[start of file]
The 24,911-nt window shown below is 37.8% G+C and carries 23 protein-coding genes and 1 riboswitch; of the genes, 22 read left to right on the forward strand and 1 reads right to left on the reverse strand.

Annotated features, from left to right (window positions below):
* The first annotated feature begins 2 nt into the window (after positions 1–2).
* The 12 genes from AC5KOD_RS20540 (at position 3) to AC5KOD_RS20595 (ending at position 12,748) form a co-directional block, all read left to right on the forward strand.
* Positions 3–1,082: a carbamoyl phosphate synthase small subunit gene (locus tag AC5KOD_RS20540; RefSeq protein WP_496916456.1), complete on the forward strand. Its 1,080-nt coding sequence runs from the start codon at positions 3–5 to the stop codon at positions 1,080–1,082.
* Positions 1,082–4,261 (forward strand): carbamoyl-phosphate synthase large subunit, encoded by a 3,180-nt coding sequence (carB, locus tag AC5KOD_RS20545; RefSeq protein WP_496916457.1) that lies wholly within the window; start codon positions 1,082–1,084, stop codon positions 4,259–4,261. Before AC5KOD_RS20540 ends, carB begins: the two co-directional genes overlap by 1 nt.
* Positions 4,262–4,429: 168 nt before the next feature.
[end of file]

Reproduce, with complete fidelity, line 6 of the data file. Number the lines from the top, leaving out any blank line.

* Positions 1,082–4,261 (forward strand): carbamoyl-phosphate synthase large subunit, encoded by a 3,180-nt coding sequence (carB, locus tag AC5KOD_RS20545; RefSeq protein WP_496916457.1) that lies wholly within the window; start codon positions 1,082–1,084, stop codon positions 4,259–4,261. Before AC5KOD_RS20540 ends, carB begins: the two co-directional genes overlap by 1 nt.